Event series, "Dinner and a Fight," aims to get people with political differences talking

On the "Sound of Ideas," we discuss the event series, "Dinner and a Fight," that aims to get people to find common ground across their political differences. [Rawpixel.com]
On the "Sound of Ideas," we discuss the event series, "Dinner and a Fight," that aims to get people to find common ground across their political differences. [Rawpixel.com]
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There's a phrase that researchers keep calling our current political climate "toxic polarization," with one Columbia University social psychologist Peter Coleman, recently saying that by some measures, we're as politically polarized as we were just after the U.S. Civil War. 

So it's not surprising that some groups are forming to try to find an antidote to that polarization, and get people talking to each other again. 

A few weeks ago, we talked about the group, Civic Genius, that was going on a tour of cities across the country, gathering people together to solve some of our nation's biggest challenges, and connect beyond their differences. The first stop of their "It's Your America" tour was here in Cleveland in early April. 

This hour, on the "Sound of Ideas," we'll highlight another group that started locally, called "Fighting to Understand" that has decided that the best way to find common ground between people who disagree politically, is over a good meal. The series is called, "Dinner and a Fight Dialogue."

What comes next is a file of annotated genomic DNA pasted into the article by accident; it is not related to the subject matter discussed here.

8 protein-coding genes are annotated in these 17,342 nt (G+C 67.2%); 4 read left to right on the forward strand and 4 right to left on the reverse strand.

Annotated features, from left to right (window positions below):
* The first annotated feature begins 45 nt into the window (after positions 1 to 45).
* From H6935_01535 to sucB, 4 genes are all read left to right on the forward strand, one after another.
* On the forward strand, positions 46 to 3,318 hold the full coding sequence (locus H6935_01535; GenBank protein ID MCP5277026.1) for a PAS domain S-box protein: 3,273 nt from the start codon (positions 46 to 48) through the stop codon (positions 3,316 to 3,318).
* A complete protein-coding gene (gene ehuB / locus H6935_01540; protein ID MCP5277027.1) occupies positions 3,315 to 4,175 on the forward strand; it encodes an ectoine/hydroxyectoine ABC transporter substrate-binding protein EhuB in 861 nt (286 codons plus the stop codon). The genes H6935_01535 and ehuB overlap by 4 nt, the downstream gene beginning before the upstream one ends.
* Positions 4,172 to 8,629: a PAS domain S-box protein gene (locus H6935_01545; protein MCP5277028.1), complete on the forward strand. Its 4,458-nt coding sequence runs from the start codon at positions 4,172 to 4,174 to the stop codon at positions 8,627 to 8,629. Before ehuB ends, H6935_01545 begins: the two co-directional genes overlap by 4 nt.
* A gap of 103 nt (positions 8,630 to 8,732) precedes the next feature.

The events have been going on across Northeast Ohio in recent months, and there are plans to take it on the road. There's one happening tonight at 6 p.m. at the Kirtland Community Community Center.

Here to talk more about the dialogue series is the Executive Director of "Fighting to Understand," Ted Wetzel. You might remember Ted as a participant in a project Ideastream took part in back in 2020 with StoryCorp. 
That was called "One Small Step," and was another effort to get people who disagreed politically, to find common ground. Ted identifies as liberal-leaning. His conservative-leaning dialogue partner for that project, is our other guest for this conversation Tom Hach, who is the Executive Director of Free Ohio Now.

Around 9:30, we'll hear about the 30 Days of Apollo's Fire programming happening on WCLV, in honor of the baroque orchestra celebrating its 30th season in Cleveland. 

Guests: 

-Ted Wetzel, Executive Director of Fighting to Understand
-Thomas Hach, Executive Director of Free Ohio Now
-Bill O'Connell, Program Director, WCLV 
-Amanda Rabinowitz, Host, All Things Considered & Shuffle 

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